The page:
Tumor cells develop a variety of immune surveillance escaping mechanisms. The antigen-major histocompatibility complex (MHC) class I complex pathway represents a frequent target in lung cancer (222). It includes (i) MHC class I, which is responsible for the presentation of foreign antigenic peptides to cytotoxic T-lymphocytes; (ii) β2-microglobulin, which forms the light chain of class I molecules; (iii) LMP2 (latent membrane protein 2), which is a MHC-encoded proteasome subunit; and (iv) TAP (transporters associated with antigen presentation) (223). After degradation of cytoplasmic proteins in proteasome, TAP convey intracellular peptides into the endoplasmic reticulum, so that a complex with MHC class I is created. This complex formation leads to recognition by cytotoxic T lymphocytes (223). β2-microglobulin has been suggested to be underexpressed in SCLC cell lines (224). Underexpression of TAP-1 and LMP2 genes has been observed in SCLC cell lines (224–226), providing a further explanation for the host immune surveillance escape. Interestingly, Singal et al. (226) have suggested that transfection of TAP genes may up-regulate MHC class I expression.
Host immune defense against lung cancer is reinforced by the presence of tumor-infiltrating lymphocytes (TILs). In human tumors, the majority are T cells. TILs secrete several cytokines that inhibit tumor progression, and it is through such mechanisms that the tumor-associated antitumor action of macrophages is regulated in lung cancer (227). Especially in SCLCs, T cells and macrophages are more abundant (199). It has been shown that a high proportion of intratumoral T cells, CD8 cells, and macrophages seem to improve prognosis in SCLCs (199,228,229), particularly in cases of low-grade tumors (199).
Fas ligand (FasL) and its receptor Fas (also known as APO-1 or CD95) have a modulatory role in the apoptotic process of activated T cells (230). Niehans et al. (231) have shown that both SCLC and NSCLC human cell lines express FasL, suggesting that the FasL-Fas interaction may be a possible mechanism for the peripheral deletion of tumor-reactive T-cell clones observed in these tumors. Nevertheless, further studies examining the relationship between FasL expression and SCLC disease stage are needed.
The levels of the cytokines IFN-α, IFN-γ, TNF-α, and IL-2 are decreased in SCLCs (232). The factor behind this immunosuppressive effect seems to be TGF-β1 (232). TNF-α is primarily produced by macrophages and monocytes (233). Its participation in pulmonary NE cell differentiation of SCLC cell lines has been suggested (234). Kayser et al. (235) have shown that TNF-α-binding sites are expressed in 60–65% of SCLCs and their presence was correlated with intracellular presence of TNF protein. The significance of this finding should be further examined. TNF-β is produced by lymphocytes (233). Its 10.5/10.5-kb allele detection has been associated with favorable prognosis in patients with lung cancer (236). Decreased levels of IL-2 have been associated with adverse survival in SCLCs (237,238). In addition, Sarandakou et al. (239) have shown that soluble IL-2 receptors are increased in this type of carcinoma and are correlated with poor prognosis, because IL-2 is unable to participate in cytotoxicity induced by lymphocytes.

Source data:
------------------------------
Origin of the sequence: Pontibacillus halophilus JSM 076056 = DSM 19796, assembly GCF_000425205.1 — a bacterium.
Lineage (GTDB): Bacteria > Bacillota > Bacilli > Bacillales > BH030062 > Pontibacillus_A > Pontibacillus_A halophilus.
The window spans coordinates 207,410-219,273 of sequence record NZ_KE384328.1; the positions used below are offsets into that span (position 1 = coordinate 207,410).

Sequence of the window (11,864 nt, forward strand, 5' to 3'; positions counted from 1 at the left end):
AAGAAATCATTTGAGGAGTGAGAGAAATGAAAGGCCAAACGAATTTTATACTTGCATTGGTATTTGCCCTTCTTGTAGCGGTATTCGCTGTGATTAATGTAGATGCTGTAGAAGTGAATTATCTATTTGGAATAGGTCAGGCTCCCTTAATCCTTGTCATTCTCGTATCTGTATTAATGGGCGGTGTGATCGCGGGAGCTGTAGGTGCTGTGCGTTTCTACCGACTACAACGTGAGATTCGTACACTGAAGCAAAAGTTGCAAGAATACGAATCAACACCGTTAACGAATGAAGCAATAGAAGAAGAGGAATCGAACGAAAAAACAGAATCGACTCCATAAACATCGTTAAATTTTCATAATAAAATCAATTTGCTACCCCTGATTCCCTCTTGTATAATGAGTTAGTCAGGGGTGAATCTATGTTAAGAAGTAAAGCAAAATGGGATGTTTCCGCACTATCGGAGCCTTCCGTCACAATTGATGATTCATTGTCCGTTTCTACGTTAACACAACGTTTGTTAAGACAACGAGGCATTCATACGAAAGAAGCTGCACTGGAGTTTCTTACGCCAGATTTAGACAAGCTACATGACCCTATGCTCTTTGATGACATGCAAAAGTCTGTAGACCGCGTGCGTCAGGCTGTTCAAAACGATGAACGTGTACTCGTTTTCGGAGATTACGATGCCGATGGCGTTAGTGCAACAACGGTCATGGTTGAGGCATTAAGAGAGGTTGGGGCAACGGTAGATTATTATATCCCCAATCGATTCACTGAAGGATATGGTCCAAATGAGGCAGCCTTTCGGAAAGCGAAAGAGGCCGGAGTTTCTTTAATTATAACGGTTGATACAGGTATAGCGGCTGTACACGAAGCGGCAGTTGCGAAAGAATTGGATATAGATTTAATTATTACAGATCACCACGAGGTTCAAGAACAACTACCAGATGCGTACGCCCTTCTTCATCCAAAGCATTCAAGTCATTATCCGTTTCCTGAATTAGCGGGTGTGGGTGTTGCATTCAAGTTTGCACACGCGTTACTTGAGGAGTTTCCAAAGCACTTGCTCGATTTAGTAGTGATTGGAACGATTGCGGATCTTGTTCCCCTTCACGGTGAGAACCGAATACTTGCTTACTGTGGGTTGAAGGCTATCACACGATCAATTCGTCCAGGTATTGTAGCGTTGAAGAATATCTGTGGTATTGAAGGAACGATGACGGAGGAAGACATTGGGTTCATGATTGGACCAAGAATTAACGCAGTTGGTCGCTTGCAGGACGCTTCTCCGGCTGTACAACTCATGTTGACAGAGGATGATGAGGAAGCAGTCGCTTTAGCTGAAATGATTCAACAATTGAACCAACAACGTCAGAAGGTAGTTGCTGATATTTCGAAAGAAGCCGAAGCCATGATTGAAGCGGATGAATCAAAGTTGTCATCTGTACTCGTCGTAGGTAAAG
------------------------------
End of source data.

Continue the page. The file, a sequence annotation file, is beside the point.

The detection of p53 autoantibodies is widely examined as a possible predictive test for lung cancer. Zalcman et al. (240) have reported that p53 antibodies correlate with adverse prognosis in patients with limited stage SCLC. However, other studies have assigned no prognostic value to p53 autoantibodies in SCLCs (241–243). Perhaps the limited life expectancy in SCLCs does not permit the statistical evaluation of the impact of p53 autoantibodies on patient prognosis (241). On the other hand, Murray et al. (244) have recently shown that high levels of p53 antibodies correlate with favorable prognosis. Additional studies could aid in clarifying the role of p53 autoantibodies as a putative prognostic marker.
The shield of tumor cells against chemotherapy is multidrug resistance (MDR). The fundamental mechanisms of MDR are either decrease of cellular drug levels or prevention of drug-induced apoptosis (245).
Multidrug resistance-associated protein (MRP) is a TM 190-kDa glycoprotein, member of the ABC (ATP-binding cassette) superfamily. It functions as a TM transporter by keeping drug levels low via active efflux, thus offering MDR to tumor cells (246,247). MRP is present in normal lung tissue and is expressed in SCLC tumor cells, being the main mechanism of MDR in these tumors (248). However, no correlation with chemotherapy response has been demonstrated (121). Besides MRP, the ABC family includes MRP-2, −3, −4, and −5, and among them MRP-3 seems to confer MDR in lung cancer cell lines (249).